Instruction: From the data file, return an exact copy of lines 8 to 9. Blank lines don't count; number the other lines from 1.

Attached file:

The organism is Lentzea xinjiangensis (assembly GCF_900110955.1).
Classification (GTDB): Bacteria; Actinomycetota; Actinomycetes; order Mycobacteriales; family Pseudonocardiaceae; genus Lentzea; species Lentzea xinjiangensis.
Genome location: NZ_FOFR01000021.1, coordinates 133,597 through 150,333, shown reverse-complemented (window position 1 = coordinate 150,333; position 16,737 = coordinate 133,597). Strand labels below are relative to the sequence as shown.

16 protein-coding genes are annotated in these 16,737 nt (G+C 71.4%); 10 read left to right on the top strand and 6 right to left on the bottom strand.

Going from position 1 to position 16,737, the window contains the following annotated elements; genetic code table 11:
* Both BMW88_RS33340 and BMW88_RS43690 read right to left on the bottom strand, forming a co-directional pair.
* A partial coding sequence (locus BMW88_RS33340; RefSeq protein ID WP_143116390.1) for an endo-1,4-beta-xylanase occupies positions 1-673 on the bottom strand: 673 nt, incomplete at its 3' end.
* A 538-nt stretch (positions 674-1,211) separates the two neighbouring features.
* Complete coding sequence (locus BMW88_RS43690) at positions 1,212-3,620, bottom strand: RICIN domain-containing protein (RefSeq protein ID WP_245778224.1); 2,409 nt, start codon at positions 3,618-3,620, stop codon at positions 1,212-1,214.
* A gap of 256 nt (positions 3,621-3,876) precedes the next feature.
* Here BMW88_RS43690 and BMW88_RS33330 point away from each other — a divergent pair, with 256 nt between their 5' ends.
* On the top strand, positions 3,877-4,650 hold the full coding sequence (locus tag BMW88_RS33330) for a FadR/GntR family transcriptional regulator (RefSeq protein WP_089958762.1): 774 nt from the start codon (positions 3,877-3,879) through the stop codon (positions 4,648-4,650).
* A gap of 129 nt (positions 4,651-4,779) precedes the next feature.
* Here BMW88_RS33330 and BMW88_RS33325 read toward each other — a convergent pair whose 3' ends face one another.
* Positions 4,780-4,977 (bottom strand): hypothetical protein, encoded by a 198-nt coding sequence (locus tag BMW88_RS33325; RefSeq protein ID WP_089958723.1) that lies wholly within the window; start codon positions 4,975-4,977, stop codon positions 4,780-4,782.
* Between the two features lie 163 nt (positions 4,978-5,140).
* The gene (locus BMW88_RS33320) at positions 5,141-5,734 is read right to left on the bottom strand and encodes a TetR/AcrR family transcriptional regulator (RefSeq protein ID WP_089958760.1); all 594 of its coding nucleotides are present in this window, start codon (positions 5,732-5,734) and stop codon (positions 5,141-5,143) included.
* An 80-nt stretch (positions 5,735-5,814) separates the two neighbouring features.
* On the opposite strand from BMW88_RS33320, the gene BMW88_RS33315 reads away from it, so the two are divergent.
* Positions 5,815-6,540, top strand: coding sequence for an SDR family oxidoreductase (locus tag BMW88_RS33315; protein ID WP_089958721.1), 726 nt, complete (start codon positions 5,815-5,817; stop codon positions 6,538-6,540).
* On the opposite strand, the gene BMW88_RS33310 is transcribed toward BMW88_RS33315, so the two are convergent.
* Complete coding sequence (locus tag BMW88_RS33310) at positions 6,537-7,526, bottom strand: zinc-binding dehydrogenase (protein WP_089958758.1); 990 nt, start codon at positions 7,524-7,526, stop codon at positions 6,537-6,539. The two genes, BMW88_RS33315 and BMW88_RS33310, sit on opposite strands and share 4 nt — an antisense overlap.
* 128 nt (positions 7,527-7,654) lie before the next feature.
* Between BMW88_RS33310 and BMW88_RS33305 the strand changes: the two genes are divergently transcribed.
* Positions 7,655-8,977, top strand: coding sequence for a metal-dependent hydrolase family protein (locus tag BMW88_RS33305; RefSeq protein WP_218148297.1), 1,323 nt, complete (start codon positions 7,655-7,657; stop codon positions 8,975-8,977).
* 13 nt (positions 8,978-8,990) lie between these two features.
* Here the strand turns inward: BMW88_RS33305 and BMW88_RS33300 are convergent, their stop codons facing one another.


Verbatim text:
* A 538-nt stretch (positions 674-1,211) separates the two neighbouring features.
* Complete coding sequence (locus BMW88_RS43690) at positions 1,212-3,620, bottom strand: RICIN domain-containing protein (RefSeq protein ID WP_245778224.1); 2,409 nt, start codon at positions 3,618-3,620, stop codon at positions 1,212-1,214.